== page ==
I stood on the crumbling ramparts facing out over the reef and open ocean, and facing the mainland of Honduras just 30 or so miles away. The position was perfect to defend the harbor and the narrow lane through the reef that would only allow the passage of one ship at a time. Other fortifications inside and across the bay and on the main part of the island also held cannons aimed at this narrow cut. One, according to many maps of the era, once stood at the top of the hill near where our home now sits. The fortifications on this westward side of Fort Morgan round the point, with some slightly facing back into Port Royal. From here I had a great view of our home and the rising mountains behind it - Port Royal National Park.
After a few minutes of walking the stonework and taking in the views, we started down the wide sandy beach that separates this part of the old fort from the best preserved part of the fortifications. It lies just a few dozen yards away, and on old engineering drawings I’d found (see below), appears to be part of what was designated as the “ordinance and provisions storehouses” or the powder magazine. Only one portion of the former walls still stand, but its construction is impressive. I could just imagine what this isle must have looked like when all the walls where this well laid and standing tall. I’d seen quite a few photos of this structure, it stands adjacent to a beautiful sandy beach and the resort treats guests to fire lit dinners beside it.
A few minutes later Joey & Jennifer (my husband and our sister-in-law) joined Jimmy and I. We strolled casually along the beach, sipping beers they’d carried over and talking about how unbelievably beautiful this place was. Our conversation centered around the resort itself and how wonderful it must be for overnight guests - having a private island like this to yourself isn’t something any of us had grown up imagining, but here we were.
We made our way back across the open green of the center of the island and over to the small cluster of buildings that make up “The Residence” on the Cay.
These include the guest rooms, the kitchen, a building that houses the study / library, sitting room and the open air dining area. It was almost time for lunch and our colada breakfast had long worn off. I stopped for a moment to chat with Julie, our friend and one of the hosts at Fort Morgan. When I caught up with the crew they had already found the bar beside the dining room and were mixing up rum punch and pouring shots of gifiti.
As we sat at the bar, chatting with Julie and her co-host and husband Mark, I noticed what appeared to be a cannonball perched on a small display. Looks were not deceiving, it was indeed a cannonball - found on the beach adjacent to the ramparts we’d just walked. I wondered if it had been left there by the British or shot over from a Spanish ship during the attack and Battle of Port Royal in 1782 when depleted British forces were defeated and the forts, towns and homes (numbering 500 or more according to Spanish accounts) in Port Royal were destroyed and the inhabitants deported. It’s still hard for me to imagine that this 2 mile wide harbor, which now has just a dozen or so homes, was once that heavily occupied.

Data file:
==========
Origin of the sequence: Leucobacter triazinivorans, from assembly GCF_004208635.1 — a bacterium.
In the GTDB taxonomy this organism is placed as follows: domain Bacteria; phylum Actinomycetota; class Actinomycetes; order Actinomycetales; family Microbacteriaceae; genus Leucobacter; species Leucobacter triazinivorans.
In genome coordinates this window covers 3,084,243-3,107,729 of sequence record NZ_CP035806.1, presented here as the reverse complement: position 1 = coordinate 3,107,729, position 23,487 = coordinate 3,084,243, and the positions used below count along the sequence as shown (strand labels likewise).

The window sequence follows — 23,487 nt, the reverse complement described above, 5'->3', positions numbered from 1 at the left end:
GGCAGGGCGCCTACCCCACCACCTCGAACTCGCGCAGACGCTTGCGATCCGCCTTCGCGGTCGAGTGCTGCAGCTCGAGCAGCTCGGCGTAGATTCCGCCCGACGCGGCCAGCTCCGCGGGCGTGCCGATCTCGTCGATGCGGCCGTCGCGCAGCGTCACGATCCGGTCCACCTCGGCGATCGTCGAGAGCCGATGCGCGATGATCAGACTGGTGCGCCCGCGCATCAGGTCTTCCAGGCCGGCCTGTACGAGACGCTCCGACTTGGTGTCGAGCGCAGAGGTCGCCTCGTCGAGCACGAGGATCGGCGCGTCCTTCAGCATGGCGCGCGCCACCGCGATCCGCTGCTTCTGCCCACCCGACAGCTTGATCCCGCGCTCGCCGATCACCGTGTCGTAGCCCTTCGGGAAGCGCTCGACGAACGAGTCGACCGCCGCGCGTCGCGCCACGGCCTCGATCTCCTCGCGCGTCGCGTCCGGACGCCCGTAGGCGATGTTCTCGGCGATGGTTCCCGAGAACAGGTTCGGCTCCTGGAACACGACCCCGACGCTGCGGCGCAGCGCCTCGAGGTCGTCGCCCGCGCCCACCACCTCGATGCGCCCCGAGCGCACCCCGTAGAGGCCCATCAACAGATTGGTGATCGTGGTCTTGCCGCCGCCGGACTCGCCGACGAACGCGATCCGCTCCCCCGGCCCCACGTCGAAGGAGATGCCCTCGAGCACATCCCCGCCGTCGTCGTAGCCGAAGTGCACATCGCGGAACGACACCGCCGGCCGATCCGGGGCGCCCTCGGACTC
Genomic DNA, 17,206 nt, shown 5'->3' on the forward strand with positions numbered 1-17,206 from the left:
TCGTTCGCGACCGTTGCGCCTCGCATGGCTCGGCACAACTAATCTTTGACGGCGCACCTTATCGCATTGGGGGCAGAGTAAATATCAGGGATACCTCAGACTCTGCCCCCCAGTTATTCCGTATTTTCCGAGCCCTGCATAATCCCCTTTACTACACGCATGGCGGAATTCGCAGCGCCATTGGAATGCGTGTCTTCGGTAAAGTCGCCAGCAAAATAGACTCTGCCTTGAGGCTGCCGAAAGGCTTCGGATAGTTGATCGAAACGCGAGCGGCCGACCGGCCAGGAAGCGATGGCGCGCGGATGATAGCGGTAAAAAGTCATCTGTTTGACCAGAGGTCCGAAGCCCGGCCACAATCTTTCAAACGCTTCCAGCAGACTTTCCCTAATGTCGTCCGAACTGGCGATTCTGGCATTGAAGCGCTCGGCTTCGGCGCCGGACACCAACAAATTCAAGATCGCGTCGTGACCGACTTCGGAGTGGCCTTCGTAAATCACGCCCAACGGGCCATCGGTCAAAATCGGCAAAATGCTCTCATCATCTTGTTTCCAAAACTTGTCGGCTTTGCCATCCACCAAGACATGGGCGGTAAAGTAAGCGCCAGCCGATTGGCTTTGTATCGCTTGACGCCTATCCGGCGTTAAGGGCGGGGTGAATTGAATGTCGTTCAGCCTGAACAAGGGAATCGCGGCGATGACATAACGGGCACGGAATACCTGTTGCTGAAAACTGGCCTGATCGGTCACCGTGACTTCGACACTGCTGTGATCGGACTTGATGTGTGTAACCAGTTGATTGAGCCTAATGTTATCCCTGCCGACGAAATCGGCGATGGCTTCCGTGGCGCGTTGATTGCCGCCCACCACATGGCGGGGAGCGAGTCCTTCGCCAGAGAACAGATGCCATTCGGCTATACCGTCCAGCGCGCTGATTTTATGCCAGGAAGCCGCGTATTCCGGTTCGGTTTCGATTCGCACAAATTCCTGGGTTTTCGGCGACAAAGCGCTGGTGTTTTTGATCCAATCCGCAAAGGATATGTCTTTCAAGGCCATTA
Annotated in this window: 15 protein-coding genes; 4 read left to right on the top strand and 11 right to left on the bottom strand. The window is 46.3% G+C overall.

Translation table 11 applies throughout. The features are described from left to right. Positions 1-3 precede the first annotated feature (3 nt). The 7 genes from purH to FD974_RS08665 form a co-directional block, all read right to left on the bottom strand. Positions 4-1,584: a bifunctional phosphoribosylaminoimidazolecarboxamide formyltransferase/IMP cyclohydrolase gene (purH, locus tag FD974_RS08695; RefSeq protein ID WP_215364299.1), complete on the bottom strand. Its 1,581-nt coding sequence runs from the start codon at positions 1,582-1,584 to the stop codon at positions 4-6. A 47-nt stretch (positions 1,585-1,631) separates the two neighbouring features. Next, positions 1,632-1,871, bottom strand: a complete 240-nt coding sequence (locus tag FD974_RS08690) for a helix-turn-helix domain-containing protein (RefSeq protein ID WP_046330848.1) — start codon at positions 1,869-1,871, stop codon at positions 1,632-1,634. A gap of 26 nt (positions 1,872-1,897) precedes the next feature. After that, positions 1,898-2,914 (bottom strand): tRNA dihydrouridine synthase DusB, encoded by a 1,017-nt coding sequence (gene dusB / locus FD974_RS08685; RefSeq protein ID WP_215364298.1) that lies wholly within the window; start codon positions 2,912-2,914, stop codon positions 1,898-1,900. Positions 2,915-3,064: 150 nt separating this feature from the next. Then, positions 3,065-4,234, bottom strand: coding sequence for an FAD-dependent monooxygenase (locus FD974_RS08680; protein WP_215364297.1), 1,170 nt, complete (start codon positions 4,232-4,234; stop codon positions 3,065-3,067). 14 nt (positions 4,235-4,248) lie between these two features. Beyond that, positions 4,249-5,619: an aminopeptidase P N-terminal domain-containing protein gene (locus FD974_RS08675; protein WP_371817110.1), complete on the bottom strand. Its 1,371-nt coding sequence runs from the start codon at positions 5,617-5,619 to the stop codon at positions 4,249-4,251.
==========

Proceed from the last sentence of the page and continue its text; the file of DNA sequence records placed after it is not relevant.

We rounded out our day at Fort Morgan with an amazing lunch followed by some time on one of their boats. We were technically fishing, though we didn't catch anything. We did get a full tour by water around the cay and out in the ocean looking back into Port Royal, a view I'd never seen from the west or from that far out. It was perfect. The day was everything I'd expected, hoped for, and more. The wait was worth it and I'm certain I'll be back.
It’s easy to see why the British, Spanish, pirates and buccaneers often chose Port Royal to layover for weeks, months or years. It’s perfectly set up to defend, but don’t take my word for it, just take the words written in 18th century and posted in The Derby Mercury (Derby, Derbyshire, England) on Jan. 18, 1765. Fresh water & food sources and a protected harbor.
In the years following the Battle of Roatan in 1782 the bay was never resettled to any large degree. A wonder since it is such a perfect natural sheltered deep harbor. The remnants of the forts that once stood guard crumbled over the years, and little is obvious today.
Fort Frederick once stood on a point directly across from Fort Morgan Cay but a home was built there in the late 1960’s which scraped much of the surface, though prior to construction Anne Jennings, who built the home with her husband, describes what was there when they first cleared the area in her book “Roatan Odyssey”:
“Fort Frederick was built as an English garrison in 1742, and was captured by the Spanish at the Battle of Port Royal in 1782, at which time they took away all eight cannons. It has also been taken over and used by the pirates at various undocumented intervals. The artifacts, of these soldiers, sailors, desperados and buccaneers, and their turbulent history, laid undisturbed until we arrived there. Coins, pieces from flintlock pistols, swords, shoe buckles, buttons, and of course plenty of cannon balls, grape-shot, and sling shot, were scattered around the bush and garden. Rum bottles, both broken and whole, were left to be picked off the reef below and the Fort and in the gully which flowed in the rainy season behind the house.”
While pieces of green glass from the era can still be found here and there around Port Royal, most of these types of artifacts seem long gone, though many are likely still buried, laying in the surf, or taken by the jungle. We’ve found a few pieces over the past few years in the water just off shore though no whole bottles. I’d love to find a cannon ball, a coin, or any other piece of history left years ago, though just being there is quite enough for me. It just feels historic in Port Royal and the more I dig for information the more I feel it when I’m there. Plus we own a slice, however small in comparison to the whole harbor. It's ours and it serves as our base to continue to explore and learn more or just sit back with a bit of rum and take it all in.